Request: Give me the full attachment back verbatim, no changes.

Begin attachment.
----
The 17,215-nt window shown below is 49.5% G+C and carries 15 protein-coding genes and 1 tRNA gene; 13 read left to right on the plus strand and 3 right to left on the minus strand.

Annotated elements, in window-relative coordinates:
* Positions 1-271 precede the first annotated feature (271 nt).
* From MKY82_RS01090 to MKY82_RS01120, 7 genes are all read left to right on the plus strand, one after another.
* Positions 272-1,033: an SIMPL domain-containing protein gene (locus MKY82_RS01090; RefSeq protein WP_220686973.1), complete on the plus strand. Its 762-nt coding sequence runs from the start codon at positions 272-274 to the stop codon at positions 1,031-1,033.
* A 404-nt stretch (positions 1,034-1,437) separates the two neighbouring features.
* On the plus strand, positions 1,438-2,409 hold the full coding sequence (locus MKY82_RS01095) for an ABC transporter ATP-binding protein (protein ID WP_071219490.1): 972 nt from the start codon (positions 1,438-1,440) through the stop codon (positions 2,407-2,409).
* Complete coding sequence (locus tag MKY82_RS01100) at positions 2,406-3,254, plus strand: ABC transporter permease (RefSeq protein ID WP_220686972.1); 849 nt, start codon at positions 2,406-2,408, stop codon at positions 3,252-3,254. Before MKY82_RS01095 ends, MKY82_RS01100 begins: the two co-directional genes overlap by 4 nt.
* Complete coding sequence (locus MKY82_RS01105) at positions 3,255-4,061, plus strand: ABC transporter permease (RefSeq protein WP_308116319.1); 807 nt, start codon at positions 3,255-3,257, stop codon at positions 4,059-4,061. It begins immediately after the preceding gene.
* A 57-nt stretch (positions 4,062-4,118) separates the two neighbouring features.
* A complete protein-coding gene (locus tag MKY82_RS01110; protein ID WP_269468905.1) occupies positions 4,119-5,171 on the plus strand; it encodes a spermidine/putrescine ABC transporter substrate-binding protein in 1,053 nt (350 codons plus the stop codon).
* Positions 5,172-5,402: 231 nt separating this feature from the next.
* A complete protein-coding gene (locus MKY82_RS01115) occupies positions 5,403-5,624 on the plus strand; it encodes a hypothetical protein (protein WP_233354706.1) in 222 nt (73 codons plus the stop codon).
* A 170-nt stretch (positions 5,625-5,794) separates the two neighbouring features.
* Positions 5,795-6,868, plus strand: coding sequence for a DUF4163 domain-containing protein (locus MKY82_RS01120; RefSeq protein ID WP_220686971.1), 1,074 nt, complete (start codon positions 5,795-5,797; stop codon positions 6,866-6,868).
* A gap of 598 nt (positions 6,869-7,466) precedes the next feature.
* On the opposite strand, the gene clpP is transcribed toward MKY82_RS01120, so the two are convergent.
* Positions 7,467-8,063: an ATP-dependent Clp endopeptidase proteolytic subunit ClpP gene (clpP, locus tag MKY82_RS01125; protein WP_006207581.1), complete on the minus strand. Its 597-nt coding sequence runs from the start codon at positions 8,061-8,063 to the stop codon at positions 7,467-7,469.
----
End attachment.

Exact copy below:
The 17,215-nt window shown below is 49.5% G+C and carries 15 protein-coding genes and 1 tRNA gene; 13 read left to right on the plus strand and 3 right to left on the minus strand.

Annotated elements, in window-relative coordinates:
* Positions 1-271 precede the first annotated feature (271 nt).
* From MKY82_RS01090 to MKY82_RS01120, 7 genes are all read left to right on the plus strand, one after another.
* Positions 272-1,033: an SIMPL domain-containing protein gene (locus MKY82_RS01090; RefSeq protein WP_220686973.1), complete on the plus strand. Its 762-nt coding sequence runs from the start codon at positions 272-274 to the stop codon at positions 1,031-1,033.
* A 404-nt stretch (positions 1,034-1,437) separates the two neighbouring features.
* On the plus strand, positions 1,438-2,409 hold the full coding sequence (locus MKY82_RS01095) for an ABC transporter ATP-binding protein (protein ID WP_071219490.1): 972 nt from the start codon (positions 1,438-1,440) through the stop codon (positions 2,407-2,409).
* Complete coding sequence (locus tag MKY82_RS01100) at positions 2,406-3,254, plus strand: ABC transporter permease (RefSeq protein ID WP_220686972.1); 849 nt, start codon at positions 2,406-2,408, stop codon at positions 3,252-3,254. Before MKY82_RS01095 ends, MKY82_RS01100 begins: the two co-directional genes overlap by 4 nt.
* Complete coding sequence (locus MKY82_RS01105) at positions 3,255-4,061, plus strand: ABC transporter permease (RefSeq protein WP_308116319.1); 807 nt, start codon at positions 3,255-3,257, stop codon at positions 4,059-4,061. It begins immediately after the preceding gene.
* A 57-nt stretch (positions 4,062-4,118) separates the two neighbouring features.
* A complete protein-coding gene (locus tag MKY82_RS01110; protein ID WP_269468905.1) occupies positions 4,119-5,171 on the plus strand; it encodes a spermidine/putrescine ABC transporter substrate-binding protein in 1,053 nt (350 codons plus the stop codon).
* Positions 5,172-5,402: 231 nt separating this feature from the next.
* A complete protein-coding gene (locus MKY82_RS01115) occupies positions 5,403-5,624 on the plus strand; it encodes a hypothetical protein (protein WP_233354706.1) in 222 nt (73 codons plus the stop codon).
* A 170-nt stretch (positions 5,625-5,794) separates the two neighbouring features.
* Positions 5,795-6,868, plus strand: coding sequence for a DUF4163 domain-containing protein (locus MKY82_RS01120; RefSeq protein ID WP_220686971.1), 1,074 nt, complete (start codon positions 5,795-5,797; stop codon positions 6,866-6,868).
* A gap of 598 nt (positions 6,869-7,466) precedes the next feature.
* On the opposite strand, the gene clpP is transcribed toward MKY82_RS01120, so the two are convergent.
* Positions 7,467-8,063: an ATP-dependent Clp endopeptidase proteolytic subunit ClpP gene (clpP, locus tag MKY82_RS01125; protein WP_006207581.1), complete on the minus strand. Its 597-nt coding sequence runs from the start codon at positions 8,061-8,063 to the stop codon at positions 7,467-7,469.